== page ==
This time, Dayton. Next time, Janesville, WI, or Lordstown, OH, Tor Oklahoma City.
IfCorp. is truly committed to overhauling its parts-sourcing strategy, it may have to dig deeper into its $12 billion cash reserves to fight more battles like last month's 18-day stand-off at two Chassis brake plants in Dayton.
These are brutally competitive times. If RobertCorp. comes along with a better antilock brake system at a lower price than , GM, which remains the high-cost producer of the Big Three automakers, has to buy it or risk falling behind.
If 128 UAW jobs vanish in Dayton only to reappear in a non-union factory in South Carolina, well, that's the way the market works.
Settling the Dayton strike will take an estimated $200 million out of first-quarter earnings as GM and Delphi will develop a new generation of antilock brakes, build them in Dayton, hire 275 workers immediately and add 117 skilled trades apprentices over two years.
Some of those jobs were coming anyway because Delphi still makes 90% of Gm's brakes in North America and suppliesCorp. and Motors Ltd. The two brake plants remain very profitable.
Butis more competitive than Delphi in certain ABS products, not only because it pays lower wages, but because it has invested more in new technology.
As technology advances and isolated parts evolve into larger complex systems, Delphi will find more of its 167 product lines under assault from leaner competitors who are ahead on the technology curve.
Despite some media portrayals of the UAW as a band of featherbedding Trotskyites, most Delphi workers are very concerned about cutting costs and winning new business. Many have worked seven days a week for more than a year.
After a similar skirmish two years ago at the same Dayton brake plants, Delphi and UAW officials set some goals. Many of the production lines were running less than 50% of the time the plant was open. The target: get the "up time" to 80%.
"We have gone to great lengths to improve and we will continue to do more," says Dan Brockman, UAW Local 696's Quality Network representative.
But management made what the union believed were commitments to invest in new technology. Only a fraction of that technology has materialized. Consequently, productivity has improved, but not enough to achieve the 80% goal.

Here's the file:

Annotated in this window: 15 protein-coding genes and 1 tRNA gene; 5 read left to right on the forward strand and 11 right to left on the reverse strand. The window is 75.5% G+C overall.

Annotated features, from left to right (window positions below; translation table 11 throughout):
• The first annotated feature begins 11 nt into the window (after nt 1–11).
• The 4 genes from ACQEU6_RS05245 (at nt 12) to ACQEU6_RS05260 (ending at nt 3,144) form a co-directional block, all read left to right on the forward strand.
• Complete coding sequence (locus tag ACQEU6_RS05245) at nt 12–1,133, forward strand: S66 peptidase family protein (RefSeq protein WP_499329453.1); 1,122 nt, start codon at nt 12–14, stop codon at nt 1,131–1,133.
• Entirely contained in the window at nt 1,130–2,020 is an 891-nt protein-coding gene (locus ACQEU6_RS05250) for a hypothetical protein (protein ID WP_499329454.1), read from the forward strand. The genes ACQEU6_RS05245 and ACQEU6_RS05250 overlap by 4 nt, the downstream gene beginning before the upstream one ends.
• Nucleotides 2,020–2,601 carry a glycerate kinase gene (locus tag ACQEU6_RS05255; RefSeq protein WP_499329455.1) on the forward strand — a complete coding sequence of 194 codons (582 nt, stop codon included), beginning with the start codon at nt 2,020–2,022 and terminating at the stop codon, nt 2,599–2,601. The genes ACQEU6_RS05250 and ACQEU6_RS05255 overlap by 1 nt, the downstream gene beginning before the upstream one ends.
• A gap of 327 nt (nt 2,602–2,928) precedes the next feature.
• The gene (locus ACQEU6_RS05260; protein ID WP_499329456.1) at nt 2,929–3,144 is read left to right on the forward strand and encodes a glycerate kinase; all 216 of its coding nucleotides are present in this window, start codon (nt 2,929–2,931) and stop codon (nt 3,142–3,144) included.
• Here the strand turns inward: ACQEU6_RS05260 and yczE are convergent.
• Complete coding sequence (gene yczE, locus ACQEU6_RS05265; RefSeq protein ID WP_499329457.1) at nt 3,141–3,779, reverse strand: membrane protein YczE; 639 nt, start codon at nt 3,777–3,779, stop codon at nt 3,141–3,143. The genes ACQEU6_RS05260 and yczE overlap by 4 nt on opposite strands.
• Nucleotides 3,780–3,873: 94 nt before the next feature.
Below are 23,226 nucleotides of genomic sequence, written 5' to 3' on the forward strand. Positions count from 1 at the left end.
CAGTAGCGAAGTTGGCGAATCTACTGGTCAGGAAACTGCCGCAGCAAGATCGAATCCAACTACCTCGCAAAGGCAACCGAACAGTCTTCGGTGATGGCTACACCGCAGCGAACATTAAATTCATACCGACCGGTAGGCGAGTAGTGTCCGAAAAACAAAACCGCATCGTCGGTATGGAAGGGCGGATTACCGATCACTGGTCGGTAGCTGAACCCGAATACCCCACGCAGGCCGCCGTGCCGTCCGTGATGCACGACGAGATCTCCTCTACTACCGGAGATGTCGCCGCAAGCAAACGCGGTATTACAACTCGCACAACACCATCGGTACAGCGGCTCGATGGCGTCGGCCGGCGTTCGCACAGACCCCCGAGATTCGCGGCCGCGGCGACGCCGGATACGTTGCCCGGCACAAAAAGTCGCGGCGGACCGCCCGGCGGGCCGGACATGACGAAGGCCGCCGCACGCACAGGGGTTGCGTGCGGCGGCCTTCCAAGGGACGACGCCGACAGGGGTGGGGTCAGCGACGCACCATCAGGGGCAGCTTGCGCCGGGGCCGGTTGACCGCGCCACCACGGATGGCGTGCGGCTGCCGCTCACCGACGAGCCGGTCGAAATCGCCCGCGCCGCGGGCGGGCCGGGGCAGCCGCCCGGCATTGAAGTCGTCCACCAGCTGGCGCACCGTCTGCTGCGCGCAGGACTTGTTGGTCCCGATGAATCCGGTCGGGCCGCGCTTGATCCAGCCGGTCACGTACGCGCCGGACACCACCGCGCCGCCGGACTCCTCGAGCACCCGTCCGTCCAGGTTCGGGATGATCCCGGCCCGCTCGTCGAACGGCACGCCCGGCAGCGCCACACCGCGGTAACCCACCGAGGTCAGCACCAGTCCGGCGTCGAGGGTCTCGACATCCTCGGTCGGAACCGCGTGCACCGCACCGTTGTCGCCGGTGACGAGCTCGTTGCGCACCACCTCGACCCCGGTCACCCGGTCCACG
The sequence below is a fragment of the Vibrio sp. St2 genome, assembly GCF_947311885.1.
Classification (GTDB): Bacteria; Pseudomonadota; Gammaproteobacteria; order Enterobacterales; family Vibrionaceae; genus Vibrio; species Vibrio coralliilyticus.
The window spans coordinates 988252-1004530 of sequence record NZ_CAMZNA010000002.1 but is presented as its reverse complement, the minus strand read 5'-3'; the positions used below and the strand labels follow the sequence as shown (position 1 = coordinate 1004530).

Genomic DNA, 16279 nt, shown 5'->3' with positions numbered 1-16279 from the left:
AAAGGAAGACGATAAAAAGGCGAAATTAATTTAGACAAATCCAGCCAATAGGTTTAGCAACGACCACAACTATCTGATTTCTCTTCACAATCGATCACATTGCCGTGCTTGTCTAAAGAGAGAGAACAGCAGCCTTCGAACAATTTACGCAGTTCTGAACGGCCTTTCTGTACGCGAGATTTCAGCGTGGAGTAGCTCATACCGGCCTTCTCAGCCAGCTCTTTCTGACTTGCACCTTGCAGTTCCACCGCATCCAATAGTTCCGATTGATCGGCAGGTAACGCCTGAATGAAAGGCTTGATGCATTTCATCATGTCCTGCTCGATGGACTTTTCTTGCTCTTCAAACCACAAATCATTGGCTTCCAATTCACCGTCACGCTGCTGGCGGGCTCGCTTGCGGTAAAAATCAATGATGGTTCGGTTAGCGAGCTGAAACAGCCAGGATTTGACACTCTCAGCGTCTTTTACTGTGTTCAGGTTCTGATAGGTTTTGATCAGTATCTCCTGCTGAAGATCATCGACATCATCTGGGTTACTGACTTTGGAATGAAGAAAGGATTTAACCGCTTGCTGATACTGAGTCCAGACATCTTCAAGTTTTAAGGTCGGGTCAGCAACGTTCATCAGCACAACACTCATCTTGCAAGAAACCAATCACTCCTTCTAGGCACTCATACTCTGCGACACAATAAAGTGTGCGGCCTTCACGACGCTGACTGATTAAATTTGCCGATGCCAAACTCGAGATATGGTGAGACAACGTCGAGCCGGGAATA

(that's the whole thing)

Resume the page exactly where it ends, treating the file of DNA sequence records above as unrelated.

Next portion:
"They just want to talk about how we've fallen short, but if you don't have a capable process and technology there's only so much a guy on the floor can do," Mr. Brockman says.
Even management supporters like the University of Michigan's David E. Cole points out that competitiveness encompasses much more than what you pay workers. "You can't put the entire burden of improvement on the plant," Mr. Cole says. "You've got to focus on the design of the product because that's where the cost is determined."
In the rapidly changing antilock brake game, Delphi is slipping behind Bosch, ITT Teves and Kelsey-Hayes in terms of market share. J.T. Battenberg III, president of DelphiAutomotive Systems, has said he believes in General Electric Co. Chairman Jack Welch's philosophy: If you are not first or second in the market for a given product, you should get out of the business.
But so far Mr. Battenberg is unable to close 14 parts plants that are losing money.
The good news: Where it is lean, Delphi is attracting $100 million in new business each month from non-GM customers.
The UAW wants to build on that, too. Local 696 in Dayton ordered 300 members to cross picket lines to make brake parts forCorp. and Motors Ltd.
The workers in Dayton aren't fighting so much for their own jobs as they are for the next generation. They want to preserve their UAW pay and benefits, and the standard of living that goes with it.
It's a noble cause, but one they have a slim chance of winning.
While today the Dayton workers are competing with a non-union plant in South Carolina, those Bosch or ITT Teves workers someday soon will face a similar showdown with another plant, perhaps in Mexico or India or China.
That's where global competition is ultimately leading.
"GM eventually wants to be like Nike," says Sean P. McAlinden, labor economist at the University of Michigan's Office for the Study of Automotive Transportation. "You design the shoe in Oregon and push a button and it's made in Indonesia."